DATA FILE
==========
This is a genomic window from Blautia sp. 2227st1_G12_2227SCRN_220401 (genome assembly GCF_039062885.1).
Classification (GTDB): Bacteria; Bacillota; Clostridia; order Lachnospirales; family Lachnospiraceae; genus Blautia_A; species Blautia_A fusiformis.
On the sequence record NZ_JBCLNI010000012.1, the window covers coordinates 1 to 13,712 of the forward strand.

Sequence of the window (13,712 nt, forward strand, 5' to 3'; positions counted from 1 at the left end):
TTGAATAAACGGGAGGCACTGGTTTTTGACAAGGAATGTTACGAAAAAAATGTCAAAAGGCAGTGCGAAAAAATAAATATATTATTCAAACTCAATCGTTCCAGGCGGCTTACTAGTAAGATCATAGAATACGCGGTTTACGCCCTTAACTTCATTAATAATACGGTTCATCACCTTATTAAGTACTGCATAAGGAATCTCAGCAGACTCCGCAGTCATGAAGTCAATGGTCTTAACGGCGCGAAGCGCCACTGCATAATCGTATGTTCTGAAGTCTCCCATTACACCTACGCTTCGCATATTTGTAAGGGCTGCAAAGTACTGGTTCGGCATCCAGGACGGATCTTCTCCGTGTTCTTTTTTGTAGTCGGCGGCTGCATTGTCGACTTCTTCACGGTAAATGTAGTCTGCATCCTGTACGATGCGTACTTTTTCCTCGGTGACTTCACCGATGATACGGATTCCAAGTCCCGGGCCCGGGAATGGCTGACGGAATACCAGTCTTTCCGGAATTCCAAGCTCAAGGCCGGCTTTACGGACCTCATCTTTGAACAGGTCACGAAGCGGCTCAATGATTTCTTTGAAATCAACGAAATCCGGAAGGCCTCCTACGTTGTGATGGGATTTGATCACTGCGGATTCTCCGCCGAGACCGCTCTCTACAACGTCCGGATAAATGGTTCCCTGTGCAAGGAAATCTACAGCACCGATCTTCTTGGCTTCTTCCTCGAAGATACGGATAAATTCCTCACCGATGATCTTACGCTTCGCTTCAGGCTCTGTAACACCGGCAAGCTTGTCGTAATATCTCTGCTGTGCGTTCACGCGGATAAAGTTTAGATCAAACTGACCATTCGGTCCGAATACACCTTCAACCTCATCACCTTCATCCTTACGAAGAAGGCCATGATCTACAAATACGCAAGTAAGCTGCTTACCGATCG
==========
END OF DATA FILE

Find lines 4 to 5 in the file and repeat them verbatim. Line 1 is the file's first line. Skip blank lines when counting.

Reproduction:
Sequence of the window (13,712 nt, forward strand, 5' to 3'; positions counted from 1 at the left end):
TTGAATAAACGGGAGGCACTGGTTTTTGACAAGGAATGTTACGAAAAAAATGTCAAAAGGCAGTGCGAAAAAATAAATATATTATTCAAACTCAATCGTTCCAGGCGGCTTACTAGTAAGATCATAGAATACGCGGTTTACGCCCTTAACTTCATTAATAATACGGTTCATCACCTTATTAAGTACTGCATAAGGAATCTCAGCAGACTCCGCAGTCATGAAGTCAATGGTCTTAACGGCGCGAAGCGCCACTGCATAATCGTATGTTCTGAAGTCTCCCATTACACCTACGCTTCGCATATTTGTAAGGGCTGCAAAGTACTGGTTCGGCATCCAGGACGGATCTTCTCCGTGTTCTTTTTTGTAGTCGGCGGCTGCATTGTCGACTTCTTCACGGTAAATGTAGTCTGCATCCTGTACGATGCGTACTTTTTCCTCGGTGACTTCACCGATGATACGGATTCCAAGTCCCGGGCCCGGGAATGGCTGACGGAATACCAGTCTTTCCGGAATTCCAAGCTCAAGGCCGGCTTTACGGACCTCATCTTTGAACAGGTCACGAAGCGGCTCAATGATTTCTTTGAAATCAACGAAATCCGGAAGGCCTCCTACGTTGTGATGGGATTTGATCACTGCGGATTCTCCGCCGAGACCGCTCTCTACAACGTCCGGATAAATGGTTCCCTGTGCAAGGAAATCTACAGCACCGATCTTCTTGGCTTCTTCCTCGAAGATACGGATAAATTCCTCACCGATGATCTTACGCTTCGCTTCAGGCTCTGTAACACCGGCAAGCTTGTCGTAATATCTCTGCTGTGCGTTCACGCGGATAAAGTTTAGATCAAACTGACCATTCGGTCCGAATACACCTTCAACCTCATCACCTTCATCCTTACGAAGAAGGCCATGATCTACAAATACGCAAGTAAGCTGCTTACCGATCG